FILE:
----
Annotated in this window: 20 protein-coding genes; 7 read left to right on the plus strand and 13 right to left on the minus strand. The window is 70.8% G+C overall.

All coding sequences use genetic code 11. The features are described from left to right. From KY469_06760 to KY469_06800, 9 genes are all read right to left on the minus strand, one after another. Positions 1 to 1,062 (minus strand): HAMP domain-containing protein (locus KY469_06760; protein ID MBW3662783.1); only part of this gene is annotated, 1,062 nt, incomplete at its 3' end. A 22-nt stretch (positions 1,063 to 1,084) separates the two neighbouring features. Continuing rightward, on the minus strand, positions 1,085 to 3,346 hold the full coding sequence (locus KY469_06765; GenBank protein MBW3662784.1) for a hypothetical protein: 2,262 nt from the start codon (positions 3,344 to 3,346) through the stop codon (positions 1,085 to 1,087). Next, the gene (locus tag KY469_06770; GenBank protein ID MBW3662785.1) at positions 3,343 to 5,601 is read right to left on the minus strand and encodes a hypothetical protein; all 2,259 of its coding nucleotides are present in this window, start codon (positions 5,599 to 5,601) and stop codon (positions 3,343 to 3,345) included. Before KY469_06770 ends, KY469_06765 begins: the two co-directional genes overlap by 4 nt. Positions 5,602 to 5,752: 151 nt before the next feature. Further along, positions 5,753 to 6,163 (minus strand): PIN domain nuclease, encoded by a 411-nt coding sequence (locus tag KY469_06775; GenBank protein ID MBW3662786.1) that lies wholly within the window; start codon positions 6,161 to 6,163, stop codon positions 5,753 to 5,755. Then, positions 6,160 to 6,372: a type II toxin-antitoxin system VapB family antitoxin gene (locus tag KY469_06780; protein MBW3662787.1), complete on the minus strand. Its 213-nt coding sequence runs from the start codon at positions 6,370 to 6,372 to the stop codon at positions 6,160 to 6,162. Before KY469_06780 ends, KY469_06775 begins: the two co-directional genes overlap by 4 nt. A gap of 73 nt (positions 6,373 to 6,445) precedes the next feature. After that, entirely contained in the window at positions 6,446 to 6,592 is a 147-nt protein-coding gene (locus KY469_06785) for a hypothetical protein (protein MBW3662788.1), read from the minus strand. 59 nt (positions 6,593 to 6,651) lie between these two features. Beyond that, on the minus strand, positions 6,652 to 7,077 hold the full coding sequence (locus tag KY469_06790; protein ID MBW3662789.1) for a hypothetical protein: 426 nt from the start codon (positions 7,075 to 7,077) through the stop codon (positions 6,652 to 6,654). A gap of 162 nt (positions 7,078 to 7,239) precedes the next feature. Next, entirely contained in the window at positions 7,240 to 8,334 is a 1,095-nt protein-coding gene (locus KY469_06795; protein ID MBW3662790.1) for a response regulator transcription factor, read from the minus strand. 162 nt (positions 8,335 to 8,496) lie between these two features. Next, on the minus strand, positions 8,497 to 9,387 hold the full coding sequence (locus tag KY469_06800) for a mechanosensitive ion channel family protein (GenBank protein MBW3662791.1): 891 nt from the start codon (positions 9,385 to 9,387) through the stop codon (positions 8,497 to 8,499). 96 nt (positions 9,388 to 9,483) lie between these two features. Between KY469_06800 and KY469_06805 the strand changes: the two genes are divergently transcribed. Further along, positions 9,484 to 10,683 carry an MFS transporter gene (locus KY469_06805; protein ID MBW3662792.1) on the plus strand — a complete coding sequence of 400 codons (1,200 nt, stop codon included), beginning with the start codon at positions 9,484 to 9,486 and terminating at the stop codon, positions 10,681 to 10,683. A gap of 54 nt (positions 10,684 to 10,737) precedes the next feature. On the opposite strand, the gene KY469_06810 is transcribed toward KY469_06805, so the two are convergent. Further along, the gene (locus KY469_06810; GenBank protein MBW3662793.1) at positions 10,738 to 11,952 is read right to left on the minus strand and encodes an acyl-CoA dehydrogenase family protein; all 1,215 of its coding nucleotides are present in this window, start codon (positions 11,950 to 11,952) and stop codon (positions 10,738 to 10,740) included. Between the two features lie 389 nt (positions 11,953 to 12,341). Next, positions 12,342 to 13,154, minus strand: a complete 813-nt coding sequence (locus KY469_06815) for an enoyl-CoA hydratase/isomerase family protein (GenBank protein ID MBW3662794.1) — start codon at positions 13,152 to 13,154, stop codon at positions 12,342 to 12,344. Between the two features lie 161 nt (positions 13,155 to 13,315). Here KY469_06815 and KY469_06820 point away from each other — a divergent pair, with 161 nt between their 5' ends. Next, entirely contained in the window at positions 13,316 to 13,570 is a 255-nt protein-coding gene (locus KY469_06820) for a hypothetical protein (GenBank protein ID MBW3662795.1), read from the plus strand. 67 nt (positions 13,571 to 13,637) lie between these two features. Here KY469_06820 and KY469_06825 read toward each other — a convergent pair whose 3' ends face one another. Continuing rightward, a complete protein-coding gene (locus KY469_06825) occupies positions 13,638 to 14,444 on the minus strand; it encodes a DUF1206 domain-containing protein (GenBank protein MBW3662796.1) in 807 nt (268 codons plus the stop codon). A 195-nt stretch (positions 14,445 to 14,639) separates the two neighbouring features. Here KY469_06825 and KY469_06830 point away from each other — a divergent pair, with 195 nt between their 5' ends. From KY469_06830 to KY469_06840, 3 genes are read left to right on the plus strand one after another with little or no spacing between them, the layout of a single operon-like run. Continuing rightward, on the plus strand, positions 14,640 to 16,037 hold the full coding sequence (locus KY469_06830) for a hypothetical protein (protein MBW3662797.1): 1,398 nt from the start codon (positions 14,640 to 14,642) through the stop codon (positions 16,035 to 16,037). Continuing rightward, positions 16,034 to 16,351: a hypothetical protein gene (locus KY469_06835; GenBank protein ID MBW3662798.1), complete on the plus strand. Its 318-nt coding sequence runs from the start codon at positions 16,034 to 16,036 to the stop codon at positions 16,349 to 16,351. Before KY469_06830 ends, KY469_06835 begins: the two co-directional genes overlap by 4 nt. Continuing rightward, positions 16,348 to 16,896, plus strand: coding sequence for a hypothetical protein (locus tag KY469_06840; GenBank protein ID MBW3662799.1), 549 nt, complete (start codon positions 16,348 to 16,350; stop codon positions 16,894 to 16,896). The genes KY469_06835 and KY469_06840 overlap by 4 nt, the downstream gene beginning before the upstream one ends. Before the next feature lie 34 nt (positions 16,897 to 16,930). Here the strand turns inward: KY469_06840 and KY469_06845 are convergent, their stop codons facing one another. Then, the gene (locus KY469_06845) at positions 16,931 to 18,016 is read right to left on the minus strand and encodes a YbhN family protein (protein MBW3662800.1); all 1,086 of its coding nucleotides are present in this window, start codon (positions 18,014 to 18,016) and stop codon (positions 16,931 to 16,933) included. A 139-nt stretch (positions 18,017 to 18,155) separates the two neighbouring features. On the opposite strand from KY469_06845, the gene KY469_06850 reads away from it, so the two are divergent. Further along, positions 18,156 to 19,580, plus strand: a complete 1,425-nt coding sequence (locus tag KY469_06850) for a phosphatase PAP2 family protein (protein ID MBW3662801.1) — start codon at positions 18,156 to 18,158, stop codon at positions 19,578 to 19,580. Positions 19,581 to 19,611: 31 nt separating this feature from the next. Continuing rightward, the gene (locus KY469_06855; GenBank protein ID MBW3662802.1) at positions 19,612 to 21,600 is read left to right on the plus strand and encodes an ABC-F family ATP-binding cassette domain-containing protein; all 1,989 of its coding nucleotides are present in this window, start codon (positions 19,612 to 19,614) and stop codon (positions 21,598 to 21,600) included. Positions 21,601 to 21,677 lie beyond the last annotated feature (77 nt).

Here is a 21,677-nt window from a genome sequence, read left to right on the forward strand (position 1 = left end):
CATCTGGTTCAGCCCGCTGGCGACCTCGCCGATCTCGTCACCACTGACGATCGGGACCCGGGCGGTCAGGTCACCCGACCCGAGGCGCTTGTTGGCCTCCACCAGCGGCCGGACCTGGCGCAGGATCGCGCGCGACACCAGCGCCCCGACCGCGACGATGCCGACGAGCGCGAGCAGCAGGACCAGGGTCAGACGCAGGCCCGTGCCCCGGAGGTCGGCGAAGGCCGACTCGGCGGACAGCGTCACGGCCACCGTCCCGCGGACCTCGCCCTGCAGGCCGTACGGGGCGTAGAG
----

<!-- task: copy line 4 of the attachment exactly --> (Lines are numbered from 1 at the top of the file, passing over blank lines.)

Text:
CATCTGGTTCAGCCCGCTGGCGACCTCGCCGATCTCGTCACCACTGACGATCGGGACCCGGGCGGTCAGGTCACCCGACCCGAGGCGCTTGTTGGCCTCCACCAGCGGCCGGACCTGGCGCAGGATCGCGCGCGACACCAGCGCCCCGACCGCGACGATGCCGACGAGCGCGAGCAGCAGGACCAGGGTCAGACGCAGGCCCGTGCCCCGGAGGTCGGCGAAGGCCGACTCGGCGGACAGCGTCACGGCCACCGTCCCGCGGACCTCGCCCTGCAGGCCGTACGGGGCGTAGAG